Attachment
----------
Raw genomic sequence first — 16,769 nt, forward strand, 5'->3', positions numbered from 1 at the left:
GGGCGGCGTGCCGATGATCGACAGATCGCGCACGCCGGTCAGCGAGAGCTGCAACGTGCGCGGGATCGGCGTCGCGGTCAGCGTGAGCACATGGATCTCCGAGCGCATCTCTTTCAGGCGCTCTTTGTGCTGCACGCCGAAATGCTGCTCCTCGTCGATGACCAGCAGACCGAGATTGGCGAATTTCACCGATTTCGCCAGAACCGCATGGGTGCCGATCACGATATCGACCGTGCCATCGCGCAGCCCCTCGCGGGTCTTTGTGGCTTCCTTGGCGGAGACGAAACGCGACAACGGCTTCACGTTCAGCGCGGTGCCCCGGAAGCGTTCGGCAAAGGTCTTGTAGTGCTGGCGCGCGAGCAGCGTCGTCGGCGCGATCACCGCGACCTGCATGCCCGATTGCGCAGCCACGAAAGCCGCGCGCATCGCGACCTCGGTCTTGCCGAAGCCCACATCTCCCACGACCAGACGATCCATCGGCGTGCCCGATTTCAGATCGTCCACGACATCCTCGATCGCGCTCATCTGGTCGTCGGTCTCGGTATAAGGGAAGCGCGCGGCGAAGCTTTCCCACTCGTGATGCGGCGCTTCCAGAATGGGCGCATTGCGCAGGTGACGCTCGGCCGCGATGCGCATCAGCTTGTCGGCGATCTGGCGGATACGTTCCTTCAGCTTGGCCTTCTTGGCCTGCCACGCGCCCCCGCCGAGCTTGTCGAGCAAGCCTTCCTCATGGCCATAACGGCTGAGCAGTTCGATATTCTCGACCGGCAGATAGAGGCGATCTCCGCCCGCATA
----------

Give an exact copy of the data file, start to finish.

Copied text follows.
Raw genomic sequence first — 16,769 nt, forward strand, 5'->3', positions numbered from 1 at the left:
GGGCGGCGTGCCGATGATCGACAGATCGCGCACGCCGGTCAGCGAGAGCTGCAACGTGCGCGGGATCGGCGTCGCGGTCAGCGTGAGCACATGGATCTCCGAGCGCATCTCTTTCAGGCGCTCTTTGTGCTGCACGCCGAAATGCTGCTCCTCGTCGATGACCAGCAGACCGAGATTGGCGAATTTCACCGATTTCGCCAGAACCGCATGGGTGCCGATCACGATATCGACCGTGCCATCGCGCAGCCCCTCGCGGGTCTTTGTGGCTTCCTTGGCGGAGACGAAACGCGACAACGGCTTCACGTTCAGCGCGGTGCCCCGGAAGCGTTCGGCAAAGGTCTTGTAGTGCTGGCGCGCGAGCAGCGTCGTCGGCGCGATCACCGCGACCTGCATGCCCGATTGCGCAGCCACGAAAGCCGCGCGCATCGCGACCTCGGTCTTGCCGAAGCCCACATCTCCCACGACCAGACGATCCATCGGCGTGCCCGATTTCAGATCGTCCACGACATCCTCGATCGCGCTCATCTGGTCGTCGGTCTCGGTATAAGGGAAGCGCGCGGCGAAGCTTTCCCACTCGTGATGCGGCGCTTCCAGAATGGGCGCATTGCGCAGGTGACGCTCGGCCGCGATGCGCATCAGCTTGTCGGCGATCTGGCGGATACGTTCCTTCAGCTTGGCCTTCTTGGCCTGCCACGCGCCCCCGCCGAGCTTGTCGAGCAAGCCTTCCTCATGGCCATAACGGCTGAGCAGTTCGATATTCTCGACCGGCAGATAGAGGCGATCTCCGCCCGCATA